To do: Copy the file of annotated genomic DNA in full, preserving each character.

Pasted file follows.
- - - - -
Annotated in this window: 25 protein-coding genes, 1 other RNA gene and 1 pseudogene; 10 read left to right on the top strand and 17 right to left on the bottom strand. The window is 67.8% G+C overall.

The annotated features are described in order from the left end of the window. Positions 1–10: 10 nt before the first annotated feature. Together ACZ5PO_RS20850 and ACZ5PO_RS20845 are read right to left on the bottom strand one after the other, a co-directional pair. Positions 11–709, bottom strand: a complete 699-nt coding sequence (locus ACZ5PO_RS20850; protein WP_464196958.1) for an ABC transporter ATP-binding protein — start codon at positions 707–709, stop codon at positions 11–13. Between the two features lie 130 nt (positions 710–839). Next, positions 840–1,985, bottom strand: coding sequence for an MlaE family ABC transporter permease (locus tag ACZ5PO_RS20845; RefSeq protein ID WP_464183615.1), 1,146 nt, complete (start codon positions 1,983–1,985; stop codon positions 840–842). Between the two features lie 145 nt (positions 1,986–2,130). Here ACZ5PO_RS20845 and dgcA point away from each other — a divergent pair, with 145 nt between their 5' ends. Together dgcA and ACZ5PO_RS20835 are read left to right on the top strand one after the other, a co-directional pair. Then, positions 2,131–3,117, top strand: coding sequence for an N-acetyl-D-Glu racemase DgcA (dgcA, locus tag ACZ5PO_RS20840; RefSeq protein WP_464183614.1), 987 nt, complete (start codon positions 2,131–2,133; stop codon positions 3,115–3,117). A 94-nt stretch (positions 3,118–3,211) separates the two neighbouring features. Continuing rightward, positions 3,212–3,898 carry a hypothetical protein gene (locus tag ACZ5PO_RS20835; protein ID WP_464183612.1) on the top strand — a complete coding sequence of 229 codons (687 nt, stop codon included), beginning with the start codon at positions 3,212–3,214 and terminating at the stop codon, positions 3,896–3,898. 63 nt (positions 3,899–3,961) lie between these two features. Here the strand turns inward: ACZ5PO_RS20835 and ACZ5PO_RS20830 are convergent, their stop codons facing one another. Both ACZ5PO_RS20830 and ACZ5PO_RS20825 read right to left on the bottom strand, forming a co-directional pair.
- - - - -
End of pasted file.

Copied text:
Annotated in this window: 25 protein-coding genes, 1 other RNA gene and 1 pseudogene; 10 read left to right on the top strand and 17 right to left on the bottom strand. The window is 67.8% G+C overall.

The annotated features are described in order from the left end of the window. Positions 1–10: 10 nt before the first annotated feature. Together ACZ5PO_RS20850 and ACZ5PO_RS20845 are read right to left on the bottom strand one after the other, a co-directional pair. Positions 11–709, bottom strand: a complete 699-nt coding sequence (locus ACZ5PO_RS20850; protein WP_464196958.1) for an ABC transporter ATP-binding protein — start codon at positions 707–709, stop codon at positions 11–13. Between the two features lie 130 nt (positions 710–839). Next, positions 840–1,985, bottom strand: coding sequence for an MlaE family ABC transporter permease (locus tag ACZ5PO_RS20845; RefSeq protein ID WP_464183615.1), 1,146 nt, complete (start codon positions 1,983–1,985; stop codon positions 840–842). Between the two features lie 145 nt (positions 1,986–2,130). Here ACZ5PO_RS20845 and dgcA point away from each other — a divergent pair, with 145 nt between their 5' ends. Together dgcA and ACZ5PO_RS20835 are read left to right on the top strand one after the other, a co-directional pair. Then, positions 2,131–3,117, top strand: coding sequence for an N-acetyl-D-Glu racemase DgcA (dgcA, locus tag ACZ5PO_RS20840; RefSeq protein WP_464183614.1), 987 nt, complete (start codon positions 2,131–2,133; stop codon positions 3,115–3,117). A 94-nt stretch (positions 3,118–3,211) separates the two neighbouring features. Continuing rightward, positions 3,212–3,898 carry a hypothetical protein gene (locus tag ACZ5PO_RS20835; protein ID WP_464183612.1) on the top strand — a complete coding sequence of 229 codons (687 nt, stop codon included), beginning with the start codon at positions 3,212–3,214 and terminating at the stop codon, positions 3,896–3,898. 63 nt (positions 3,899–3,961) lie between these two features. Here the strand turns inward: ACZ5PO_RS20835 and ACZ5PO_RS20830 are convergent, their stop codons facing one another. Both ACZ5PO_RS20830 and ACZ5PO_RS20825 read right to left on the bottom strand, forming a co-directional pair.